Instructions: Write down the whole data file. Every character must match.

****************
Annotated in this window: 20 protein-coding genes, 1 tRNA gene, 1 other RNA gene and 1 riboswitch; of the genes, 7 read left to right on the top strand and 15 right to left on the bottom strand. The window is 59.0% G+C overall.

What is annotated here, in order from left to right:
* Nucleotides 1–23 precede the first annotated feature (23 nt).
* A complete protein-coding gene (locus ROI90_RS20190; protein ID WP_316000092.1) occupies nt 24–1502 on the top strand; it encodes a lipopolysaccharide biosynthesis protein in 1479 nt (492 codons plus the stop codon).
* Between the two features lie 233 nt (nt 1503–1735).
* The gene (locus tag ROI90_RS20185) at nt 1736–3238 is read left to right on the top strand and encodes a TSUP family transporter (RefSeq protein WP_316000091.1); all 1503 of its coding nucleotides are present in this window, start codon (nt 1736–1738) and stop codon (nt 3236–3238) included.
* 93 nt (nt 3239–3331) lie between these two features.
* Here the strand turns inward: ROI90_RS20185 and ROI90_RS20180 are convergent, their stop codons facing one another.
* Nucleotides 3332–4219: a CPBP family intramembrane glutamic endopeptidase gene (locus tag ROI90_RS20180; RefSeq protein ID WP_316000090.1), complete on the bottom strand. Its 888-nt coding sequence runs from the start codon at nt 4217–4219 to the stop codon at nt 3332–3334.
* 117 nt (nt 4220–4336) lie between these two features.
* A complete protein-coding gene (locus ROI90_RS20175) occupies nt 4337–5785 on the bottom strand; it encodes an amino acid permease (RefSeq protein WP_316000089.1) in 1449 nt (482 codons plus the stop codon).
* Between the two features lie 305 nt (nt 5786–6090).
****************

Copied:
Annotated in this window: 20 protein-coding genes, 1 tRNA gene, 1 other RNA gene and 1 riboswitch; of the genes, 7 read left to right on the top strand and 15 right to left on the bottom strand. The window is 59.0% G+C overall.

What is annotated here, in order from left to right:
* Nucleotides 1–23 precede the first annotated feature (23 nt).
* A complete protein-coding gene (locus ROI90_RS20190; protein ID WP_316000092.1) occupies nt 24–1502 on the top strand; it encodes a lipopolysaccharide biosynthesis protein in 1479 nt (492 codons plus the stop codon).
* Between the two features lie 233 nt (nt 1503–1735).
* The gene (locus tag ROI90_RS20185) at nt 1736–3238 is read left to right on the top strand and encodes a TSUP family transporter (RefSeq protein WP_316000091.1); all 1503 of its coding nucleotides are present in this window, start codon (nt 1736–1738) and stop codon (nt 3236–3238) included.
* 93 nt (nt 3239–3331) lie between these two features.
* Here the strand turns inward: ROI90_RS20185 and ROI90_RS20180 are convergent, their stop codons facing one another.
* Nucleotides 3332–4219: a CPBP family intramembrane glutamic endopeptidase gene (locus tag ROI90_RS20180; RefSeq protein ID WP_316000090.1), complete on the bottom strand. Its 888-nt coding sequence runs from the start codon at nt 4217–4219 to the stop codon at nt 3332–3334.
* 117 nt (nt 4220–4336) lie between these two features.
* A complete protein-coding gene (locus ROI90_RS20175) occupies nt 4337–5785 on the bottom strand; it encodes an amino acid permease (RefSeq protein WP_316000089.1) in 1449 nt (482 codons plus the stop codon).
* Between the two features lie 305 nt (nt 5786–6090).